|US7405971||Feb 24, 2006||Jul 29, 2008||Renesas Technology Corp.||Semiconductor device|
|US7706205||Mar 15, 2007||Apr 27, 2010||Renesas Technology Corp.||Static memory cell having independent data holding voltage|
|US7978560||Mar 11, 2010||Jul 12, 2011||Renesas Electronics Corporation||Static memory cell having independent data holding voltage|
|US8183891 *||Feb 26, 2009||May 22, 2012||Renesas Electronics Corporation||Semiconductor device|
|US8325553||Jun 7, 2011||Dec 4, 2012||Renesas Electronics Corporation||Static memory cell having independent data holding voltage|
|US8373453||Apr 18, 2012||Feb 12, 2013||Renesas Electronics Corporation||Semiconductor device|
|US8705300||Aug 4, 2010||Apr 22, 2014||Altera Corporation||Memory array circuitry with stability enhancement features|
|US20040223389 *||Jun 9, 2004||Nov 11, 2004||Shoji Shukuri||Semiconductor device|
|US20050226077 *||Jun 9, 2005||Oct 13, 2005||Hitachi, Ltd.||Static memory cell having independent data holding voltage|
|US20050289017 *||May 18, 2005||Dec 29, 2005||Efraim Gershom||Network transaction system and method|
|US20060140004 *||Feb 24, 2006||Jun 29, 2006||Shoji Shukuri||Semiconductor device|
|US20070165448 *||Mar 15, 2007||Jul 19, 2007||Kiyoo Itoh||Static memory cell having independent data holding voltage|
|US20070211545 *||May 3, 2006||Sep 13, 2007||Nobuaki Otsuka||Semiconductor memory device|
|US20090237145 *||Feb 26, 2009||Sep 24, 2009||Nec Electronics Corporation||Semiconductor device|
|US20100165706 *||Mar 11, 2010||Jul 1, 2010||Renesas Technology Corp.||Static memory cell having independent data holding voltage|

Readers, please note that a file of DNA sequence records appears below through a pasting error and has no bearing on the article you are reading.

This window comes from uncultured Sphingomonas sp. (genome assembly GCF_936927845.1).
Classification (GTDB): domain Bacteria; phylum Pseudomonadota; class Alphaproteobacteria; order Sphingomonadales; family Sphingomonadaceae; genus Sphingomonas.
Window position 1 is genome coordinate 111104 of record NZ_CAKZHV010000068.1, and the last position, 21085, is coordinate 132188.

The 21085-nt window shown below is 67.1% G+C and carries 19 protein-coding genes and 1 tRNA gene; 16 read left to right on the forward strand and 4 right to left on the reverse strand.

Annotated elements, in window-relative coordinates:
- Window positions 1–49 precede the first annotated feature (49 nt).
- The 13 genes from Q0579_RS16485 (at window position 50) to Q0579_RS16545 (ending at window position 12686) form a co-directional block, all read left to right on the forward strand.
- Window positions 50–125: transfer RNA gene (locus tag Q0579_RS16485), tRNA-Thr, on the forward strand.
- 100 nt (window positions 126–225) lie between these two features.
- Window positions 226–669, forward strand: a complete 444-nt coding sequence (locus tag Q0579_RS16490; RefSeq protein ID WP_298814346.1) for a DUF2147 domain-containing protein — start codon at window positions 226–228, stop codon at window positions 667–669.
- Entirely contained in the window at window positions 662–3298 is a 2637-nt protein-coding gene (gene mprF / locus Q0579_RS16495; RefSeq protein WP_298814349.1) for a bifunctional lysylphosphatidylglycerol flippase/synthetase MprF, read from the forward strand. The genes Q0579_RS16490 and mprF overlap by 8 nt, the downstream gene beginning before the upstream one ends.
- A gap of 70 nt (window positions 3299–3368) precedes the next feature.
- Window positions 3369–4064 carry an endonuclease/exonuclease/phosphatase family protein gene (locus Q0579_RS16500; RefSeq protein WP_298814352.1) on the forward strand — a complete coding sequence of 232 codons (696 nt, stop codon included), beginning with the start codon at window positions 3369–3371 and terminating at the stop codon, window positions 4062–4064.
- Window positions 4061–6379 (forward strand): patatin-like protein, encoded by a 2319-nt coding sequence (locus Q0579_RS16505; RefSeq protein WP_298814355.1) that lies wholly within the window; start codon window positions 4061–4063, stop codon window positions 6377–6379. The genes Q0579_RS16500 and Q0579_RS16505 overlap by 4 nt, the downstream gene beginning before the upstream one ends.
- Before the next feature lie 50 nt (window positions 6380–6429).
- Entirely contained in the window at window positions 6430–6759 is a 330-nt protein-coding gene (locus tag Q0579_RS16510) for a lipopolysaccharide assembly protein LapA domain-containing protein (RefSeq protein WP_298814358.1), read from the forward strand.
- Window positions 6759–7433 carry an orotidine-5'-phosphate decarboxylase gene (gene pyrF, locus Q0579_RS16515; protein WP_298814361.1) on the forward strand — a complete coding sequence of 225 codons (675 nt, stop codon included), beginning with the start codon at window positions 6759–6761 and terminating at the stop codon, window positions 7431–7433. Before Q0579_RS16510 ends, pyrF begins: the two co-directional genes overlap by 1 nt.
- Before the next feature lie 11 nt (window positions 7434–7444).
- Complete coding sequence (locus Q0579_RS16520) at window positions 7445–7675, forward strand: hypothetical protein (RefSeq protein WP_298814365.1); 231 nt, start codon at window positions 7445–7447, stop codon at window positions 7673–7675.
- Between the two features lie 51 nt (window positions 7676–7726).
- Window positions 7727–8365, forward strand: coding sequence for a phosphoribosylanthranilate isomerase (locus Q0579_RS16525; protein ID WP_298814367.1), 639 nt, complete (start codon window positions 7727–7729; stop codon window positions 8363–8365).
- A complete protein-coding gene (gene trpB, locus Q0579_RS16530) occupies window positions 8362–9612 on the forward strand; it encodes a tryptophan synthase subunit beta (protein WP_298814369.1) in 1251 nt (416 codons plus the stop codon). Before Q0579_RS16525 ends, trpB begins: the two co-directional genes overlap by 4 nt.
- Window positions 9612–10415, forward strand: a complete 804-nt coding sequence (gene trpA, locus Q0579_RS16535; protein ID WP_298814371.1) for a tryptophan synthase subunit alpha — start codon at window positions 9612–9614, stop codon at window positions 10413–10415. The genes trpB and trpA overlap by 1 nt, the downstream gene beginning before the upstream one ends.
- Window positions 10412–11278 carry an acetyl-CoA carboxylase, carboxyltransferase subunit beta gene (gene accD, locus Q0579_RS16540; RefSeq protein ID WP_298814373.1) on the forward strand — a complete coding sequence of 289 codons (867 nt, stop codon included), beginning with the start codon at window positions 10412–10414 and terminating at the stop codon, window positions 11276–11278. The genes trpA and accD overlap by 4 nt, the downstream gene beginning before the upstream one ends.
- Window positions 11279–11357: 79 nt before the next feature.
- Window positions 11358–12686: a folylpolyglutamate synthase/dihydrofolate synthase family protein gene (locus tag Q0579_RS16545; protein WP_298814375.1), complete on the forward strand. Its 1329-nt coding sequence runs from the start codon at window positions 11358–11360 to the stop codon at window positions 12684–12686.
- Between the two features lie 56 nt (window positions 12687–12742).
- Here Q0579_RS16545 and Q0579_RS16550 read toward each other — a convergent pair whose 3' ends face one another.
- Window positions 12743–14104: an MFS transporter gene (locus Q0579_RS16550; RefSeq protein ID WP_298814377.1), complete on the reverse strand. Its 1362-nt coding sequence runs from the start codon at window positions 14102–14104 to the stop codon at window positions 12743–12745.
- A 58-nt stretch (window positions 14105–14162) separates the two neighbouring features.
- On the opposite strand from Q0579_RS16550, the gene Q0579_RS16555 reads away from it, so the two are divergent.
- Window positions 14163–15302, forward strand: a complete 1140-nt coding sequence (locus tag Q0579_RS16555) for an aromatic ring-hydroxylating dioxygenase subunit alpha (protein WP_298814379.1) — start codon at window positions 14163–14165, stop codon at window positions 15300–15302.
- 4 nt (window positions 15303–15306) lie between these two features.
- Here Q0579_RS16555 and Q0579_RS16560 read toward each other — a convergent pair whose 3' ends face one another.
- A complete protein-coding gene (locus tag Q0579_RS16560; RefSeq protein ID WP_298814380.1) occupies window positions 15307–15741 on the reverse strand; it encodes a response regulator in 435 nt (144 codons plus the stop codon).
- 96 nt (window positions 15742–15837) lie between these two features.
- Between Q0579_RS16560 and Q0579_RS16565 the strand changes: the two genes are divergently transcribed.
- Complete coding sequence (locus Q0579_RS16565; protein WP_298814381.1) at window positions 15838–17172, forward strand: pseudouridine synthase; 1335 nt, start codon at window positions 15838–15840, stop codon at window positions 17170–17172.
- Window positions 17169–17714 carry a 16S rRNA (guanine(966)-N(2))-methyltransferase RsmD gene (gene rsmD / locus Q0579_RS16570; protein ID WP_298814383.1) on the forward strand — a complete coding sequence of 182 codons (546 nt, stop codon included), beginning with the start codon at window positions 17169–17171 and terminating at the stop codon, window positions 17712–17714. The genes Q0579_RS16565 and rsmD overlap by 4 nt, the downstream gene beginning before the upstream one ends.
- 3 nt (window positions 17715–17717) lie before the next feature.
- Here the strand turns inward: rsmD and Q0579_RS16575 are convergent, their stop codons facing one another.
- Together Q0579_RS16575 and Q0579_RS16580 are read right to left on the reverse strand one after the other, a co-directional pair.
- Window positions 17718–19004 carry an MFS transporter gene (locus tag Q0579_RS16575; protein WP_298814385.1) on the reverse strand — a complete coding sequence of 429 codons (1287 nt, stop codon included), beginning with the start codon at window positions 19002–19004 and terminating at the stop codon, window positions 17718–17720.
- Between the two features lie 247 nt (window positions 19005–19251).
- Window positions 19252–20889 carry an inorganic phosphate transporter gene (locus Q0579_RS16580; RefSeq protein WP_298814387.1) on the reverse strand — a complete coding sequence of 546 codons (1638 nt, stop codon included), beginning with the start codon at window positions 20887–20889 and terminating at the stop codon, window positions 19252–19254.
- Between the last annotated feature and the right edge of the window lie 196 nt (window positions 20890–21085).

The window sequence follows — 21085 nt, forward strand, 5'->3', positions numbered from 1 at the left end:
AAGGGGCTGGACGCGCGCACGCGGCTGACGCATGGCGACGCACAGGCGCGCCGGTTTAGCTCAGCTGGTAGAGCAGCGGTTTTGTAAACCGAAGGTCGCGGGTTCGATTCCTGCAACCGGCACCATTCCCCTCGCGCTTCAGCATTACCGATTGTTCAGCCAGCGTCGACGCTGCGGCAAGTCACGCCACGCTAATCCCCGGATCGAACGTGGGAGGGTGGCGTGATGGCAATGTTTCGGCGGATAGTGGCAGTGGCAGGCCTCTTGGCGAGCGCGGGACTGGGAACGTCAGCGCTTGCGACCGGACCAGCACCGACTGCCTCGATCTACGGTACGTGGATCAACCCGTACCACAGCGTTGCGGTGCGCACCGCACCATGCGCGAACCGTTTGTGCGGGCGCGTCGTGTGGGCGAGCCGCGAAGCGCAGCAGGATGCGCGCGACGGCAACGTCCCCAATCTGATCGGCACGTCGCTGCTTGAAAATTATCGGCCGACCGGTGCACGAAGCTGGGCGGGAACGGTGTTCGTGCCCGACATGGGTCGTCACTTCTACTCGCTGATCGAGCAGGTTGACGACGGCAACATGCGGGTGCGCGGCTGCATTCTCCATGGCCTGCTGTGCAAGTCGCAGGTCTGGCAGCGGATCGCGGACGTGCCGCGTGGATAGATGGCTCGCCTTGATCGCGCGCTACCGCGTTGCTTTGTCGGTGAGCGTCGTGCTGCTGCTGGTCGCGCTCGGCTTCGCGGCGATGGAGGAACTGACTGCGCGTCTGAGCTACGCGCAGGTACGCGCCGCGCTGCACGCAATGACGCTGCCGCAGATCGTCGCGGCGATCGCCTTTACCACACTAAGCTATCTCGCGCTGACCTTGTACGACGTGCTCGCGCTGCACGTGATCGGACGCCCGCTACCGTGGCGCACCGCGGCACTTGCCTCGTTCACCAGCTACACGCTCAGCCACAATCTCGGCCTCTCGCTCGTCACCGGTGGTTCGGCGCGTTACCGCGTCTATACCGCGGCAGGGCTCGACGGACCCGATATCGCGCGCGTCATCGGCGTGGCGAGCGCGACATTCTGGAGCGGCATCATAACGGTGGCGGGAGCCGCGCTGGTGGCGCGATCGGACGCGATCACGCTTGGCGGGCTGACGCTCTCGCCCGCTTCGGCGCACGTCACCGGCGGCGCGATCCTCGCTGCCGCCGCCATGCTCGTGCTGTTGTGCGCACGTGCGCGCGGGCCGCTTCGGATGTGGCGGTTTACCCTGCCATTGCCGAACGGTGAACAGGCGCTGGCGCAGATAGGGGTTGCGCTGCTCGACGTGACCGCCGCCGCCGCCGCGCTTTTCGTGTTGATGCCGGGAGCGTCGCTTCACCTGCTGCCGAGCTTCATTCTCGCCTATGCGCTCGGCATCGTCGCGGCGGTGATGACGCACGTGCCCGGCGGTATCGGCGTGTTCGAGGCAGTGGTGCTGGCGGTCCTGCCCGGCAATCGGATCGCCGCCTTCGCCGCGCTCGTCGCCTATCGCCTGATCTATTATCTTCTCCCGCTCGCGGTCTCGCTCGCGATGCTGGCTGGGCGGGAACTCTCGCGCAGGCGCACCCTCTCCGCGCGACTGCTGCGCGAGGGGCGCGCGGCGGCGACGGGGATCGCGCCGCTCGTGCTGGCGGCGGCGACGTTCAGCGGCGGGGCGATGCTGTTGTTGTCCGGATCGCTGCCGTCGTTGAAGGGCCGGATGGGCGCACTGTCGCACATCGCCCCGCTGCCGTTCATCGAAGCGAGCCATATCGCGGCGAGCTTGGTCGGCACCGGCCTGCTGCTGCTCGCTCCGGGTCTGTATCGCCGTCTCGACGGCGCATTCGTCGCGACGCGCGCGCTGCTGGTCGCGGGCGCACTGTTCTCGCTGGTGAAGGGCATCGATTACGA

|U.S. Classification||365/227, 365/154, 365/229, 257/E27.099, 365/228, 257/E27.081, 365/156|
|International Classification||G11C11/00, H01L21/8244, G11C11/412, G11C11/419, H01L27/11, G11C5/00, G11C11/417, G11C11/407, G11C7/00, H01L27/105, G11C5/14, H01L29/80|
|Cooperative Classification||Y10S257/903, G11C11/412, G11C11/413, G11C11/417, H01L27/105, H01L27/1104, H01L27/1116|
|European Classification||G11C11/417, G11C11/413, H01L27/11U, G11C11/412, H01L27/105, H01L27/11F|
|Sep 26, 2007||AS||Assignment|
Owner name: RENESAS TECHNOLOGY CORP., JAPAN
Free format text: ASSIGNMENT OF ASSIGNORS INTEREST;ASSIGNOR:HITACHI, LTD.;REEL/FRAME:019881/0288
Effective date: 20070329
Owner name: RENESAS TECHNOLOGY CORP.,JAPAN
Free format text: ASSIGNMENT OF ASSIGNORS INTEREST;ASSIGNOR:HITACHI, LTD.;REEL/FRAME:019881/0288
Effective date: 20070329
|Jan 19, 2009||REMI||Maintenance fee reminder mailed|
|Jul 12, 2009||LAPS||Lapse for failure to pay maintenance fees|
|Sep 1, 2009||FP||Expired due to failure to pay maintenance fee|
Effective date: 20090712